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CryptoWall 3.0: Ransomware returns, adopts I2P

Shortly after CryptoWall began using TOR to conduct transcations, a new version of the ransomware, dubbed CryptoWall 3.0, has begun using I2P.

After a short turnaround, CryptoWall is back and renovated with a new version that further extends its usage of anonymous peer-to-peer networks.

CryptoWall 2.0 was revealed by Cisco Talos just a few weeks ago, and was the first version to use TOR for anonymity. Mere days later, Microsoft and French malware researcher "Kafeine" confirmed a new version, dubbed CryptoWall 3.0.

Little has changed in the user interface of the ransomware, according to a Microsoft TechNet post, and the behavior and notification file names have remained the same.

"The files are still customized for each infected user with a personal link to decryption instructions page that are still done over Tor network," the TechNet post stated.

While ransomware's cryptic activities are the same, CryptoWall 3.0 (aka Crowti) now employs another anonymous peer-to-peer network -- I2P -- in an apparent effort to ensure quicker and easier payoffs.

Kaffeine was the first to report that CryptoWall was using I2P in addition to TOR. "It seems communication with the C&C [command & control server] are…using I2P protocol," he wrote in a blog post last week.

Stu Sjouwerman, CEO of KnowBe4, a security awareness training firm based in Clearwater, Fla., said although he is reluctant to dub this update a "new version" of the ransomware, he did acknowledge the addition of I2P makes for a more friendly user experience.

"The I2P makes it easier on the end-user," Sjourman said. "It really is a customer service/user interface kind of improvement more than anything else."

The erstwhile CryptoWall required users to install a TOR browser in order to communicate with the hackers. This TOR-layered communication ensured the perpetrators' anonymity, but it was stressful for the typical uninformed web-user (such as those tricked into the scheme in the first place) to operate. With I2P, Sjouwerman said, the process is simplified.

"You don't have to install a separate TOR browser anymore, which is a hassle," Sjourman said. "People don't understand how to do it. [By employing I2P] they make it very easy to pay the ransom."

I2P, according to Sjourman, is more basic: just install and run. And since the work is essentially done for them, the victims are more likely to comply and pay the ransom quickly. And that's a good thing, he said, for the cybercriminals behind CryptoWall.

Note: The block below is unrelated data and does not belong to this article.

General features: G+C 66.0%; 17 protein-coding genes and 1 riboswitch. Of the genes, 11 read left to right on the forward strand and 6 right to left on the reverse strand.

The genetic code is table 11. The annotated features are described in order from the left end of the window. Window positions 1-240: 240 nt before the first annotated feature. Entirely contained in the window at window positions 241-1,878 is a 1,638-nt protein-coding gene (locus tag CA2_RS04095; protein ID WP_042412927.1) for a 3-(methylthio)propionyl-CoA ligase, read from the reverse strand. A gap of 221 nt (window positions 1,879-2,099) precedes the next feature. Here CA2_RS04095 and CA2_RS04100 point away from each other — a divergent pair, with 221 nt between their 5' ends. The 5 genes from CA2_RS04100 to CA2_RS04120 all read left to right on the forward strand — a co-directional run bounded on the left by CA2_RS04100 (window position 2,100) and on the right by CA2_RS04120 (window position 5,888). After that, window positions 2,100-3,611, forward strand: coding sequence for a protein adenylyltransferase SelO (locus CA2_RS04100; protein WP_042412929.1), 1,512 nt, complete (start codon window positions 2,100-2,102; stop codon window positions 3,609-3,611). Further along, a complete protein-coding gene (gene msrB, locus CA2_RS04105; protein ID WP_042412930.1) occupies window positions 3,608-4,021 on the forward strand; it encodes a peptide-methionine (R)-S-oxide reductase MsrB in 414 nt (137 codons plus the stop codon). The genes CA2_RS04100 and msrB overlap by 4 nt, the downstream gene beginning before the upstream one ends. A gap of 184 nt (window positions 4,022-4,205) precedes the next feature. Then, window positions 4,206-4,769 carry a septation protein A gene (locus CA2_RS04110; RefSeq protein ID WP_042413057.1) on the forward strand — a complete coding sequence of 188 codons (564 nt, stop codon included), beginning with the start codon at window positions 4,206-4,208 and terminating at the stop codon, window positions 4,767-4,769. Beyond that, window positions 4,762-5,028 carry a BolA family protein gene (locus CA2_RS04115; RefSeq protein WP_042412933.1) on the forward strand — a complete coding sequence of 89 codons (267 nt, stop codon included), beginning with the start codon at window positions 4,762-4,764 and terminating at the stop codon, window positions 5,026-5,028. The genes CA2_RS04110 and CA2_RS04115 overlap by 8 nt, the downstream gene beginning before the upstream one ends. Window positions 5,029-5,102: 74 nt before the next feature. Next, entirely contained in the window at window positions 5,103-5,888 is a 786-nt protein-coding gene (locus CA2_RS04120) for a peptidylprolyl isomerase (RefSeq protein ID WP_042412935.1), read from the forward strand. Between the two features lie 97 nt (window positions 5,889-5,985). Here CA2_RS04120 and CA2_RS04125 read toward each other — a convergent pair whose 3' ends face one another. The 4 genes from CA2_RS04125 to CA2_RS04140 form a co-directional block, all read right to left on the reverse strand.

"CryptoWall has very good customer service," Sjouwerman said, adding that KnowB4 has consulted several victims of the CryptoWall ransomware. "They are focused on reputation. All 15 people that we have paid for, within two hours they had their decryption key and started to get their files back."

While other encryption virus "services" demand a ransom with no guarantee of unencrypting your files, CryptoWall has proven to be notoriously reliable in saving customer files once the ransom is paid out.

Ransomware criminals are concerned about their reputation, Sjouwerman said, because if word got around that the decryption keys or payment process did not work, then ransomware victims would likely abandon hope of regaining files and would not pay ransoms.

Anonymity under fire

TOR and similar anonymity tools like I2P have come under fire recently for providing a cloak for criminal activities such as money laundering, child pornography, and illicit drug marketing. While CryptoWall's use of I2P may increase the negative attention on these anonymity tools, Sjouwerman said it also gives I2P exposure and shows that it's reliable.

"To some degree the fact that criminals use it is a positive thing, because people will know that it is there," Sjouwerman said. "The tool can be used for either good or bad. You can use these tools for research to stay anonymous, which is valid."

While anonymous P2P networks are used for legitimate purposes, such as reporters communicating with confidential sources or people living in countries with censorship laws and restricted Internet access, they're also rife with criminal activity. Kaspersky Lab recently announced the discovery of hundreds of botnets and darknet markets within Tor.

Ransomware threat growing

Phishing emails are not the only source of such ransomware, either. Sjouwerman said exploit kits on existing legitimate websites are used to scan user's computers for legacy software that hasn't been updated to check for exploitable vulnerabilities; the exploit kits then deliver drive-by downloads with ransomware. KnowBe4 and other security awareness programs focus on training users to avoid such attacks.

While an older version of CryptoLocker had a flaw that could be used to retrieve encrypted files, Sjouwerman said, it is almost impossible to recover encrypted files these days, due to the innovation on the hackers' side.

As ransomware becomes more popular and reliable among cybercriminals, Sjouwerman anticipates attackers will go after email servers – specifically, penetrating email servers and infecting them rather than relying on simple phishing tactics. Sjouwerman said that in the last year, enterprises have become more aware of phishing attacks and ransomware, as well as how to combat them, but he also noted that it will be a challenge for enterprises to keep up with the evolving threats.

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